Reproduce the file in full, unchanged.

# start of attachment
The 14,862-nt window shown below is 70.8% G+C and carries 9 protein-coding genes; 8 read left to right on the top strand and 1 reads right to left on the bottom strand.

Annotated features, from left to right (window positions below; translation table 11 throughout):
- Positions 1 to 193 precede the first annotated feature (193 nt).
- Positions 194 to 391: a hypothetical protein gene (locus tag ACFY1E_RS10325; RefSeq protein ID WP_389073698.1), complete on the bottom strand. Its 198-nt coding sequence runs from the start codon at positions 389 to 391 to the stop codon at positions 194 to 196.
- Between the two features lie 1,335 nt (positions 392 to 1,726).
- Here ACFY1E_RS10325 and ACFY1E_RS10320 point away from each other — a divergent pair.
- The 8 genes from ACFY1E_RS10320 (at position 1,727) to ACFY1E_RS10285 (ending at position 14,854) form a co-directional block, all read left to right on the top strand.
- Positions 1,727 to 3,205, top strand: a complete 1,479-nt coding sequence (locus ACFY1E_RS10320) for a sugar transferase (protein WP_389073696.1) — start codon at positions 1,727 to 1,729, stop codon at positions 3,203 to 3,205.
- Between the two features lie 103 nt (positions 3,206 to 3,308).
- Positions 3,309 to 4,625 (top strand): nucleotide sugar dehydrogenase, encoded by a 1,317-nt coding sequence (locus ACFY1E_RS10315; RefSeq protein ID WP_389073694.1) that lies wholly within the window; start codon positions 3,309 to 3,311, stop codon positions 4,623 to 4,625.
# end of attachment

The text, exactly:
The 14,862-nt window shown below is 70.8% G+C and carries 9 protein-coding genes; 8 read left to right on the top strand and 1 reads right to left on the bottom strand.

Annotated features, from left to right (window positions below; translation table 11 throughout):
- Positions 1 to 193 precede the first annotated feature (193 nt).
- Positions 194 to 391: a hypothetical protein gene (locus tag ACFY1E_RS10325; RefSeq protein ID WP_389073698.1), complete on the bottom strand. Its 198-nt coding sequence runs from the start codon at positions 389 to 391 to the stop codon at positions 194 to 196.
- Between the two features lie 1,335 nt (positions 392 to 1,726).
- Here ACFY1E_RS10325 and ACFY1E_RS10320 point away from each other — a divergent pair.
- The 8 genes from ACFY1E_RS10320 (at position 1,727) to ACFY1E_RS10285 (ending at position 14,854) form a co-directional block, all read left to right on the top strand.
- Positions 1,727 to 3,205, top strand: a complete 1,479-nt coding sequence (locus ACFY1E_RS10320) for a sugar transferase (protein WP_389073696.1) — start codon at positions 1,727 to 1,729, stop codon at positions 3,203 to 3,205.
- Between the two features lie 103 nt (positions 3,206 to 3,308).
- Positions 3,309 to 4,625 (top strand): nucleotide sugar dehydrogenase, encoded by a 1,317-nt coding sequence (locus ACFY1E_RS10315; RefSeq protein ID WP_389073694.1) that lies wholly within the window; start codon positions 3,309 to 3,311, stop codon positions 4,623 to 4,625.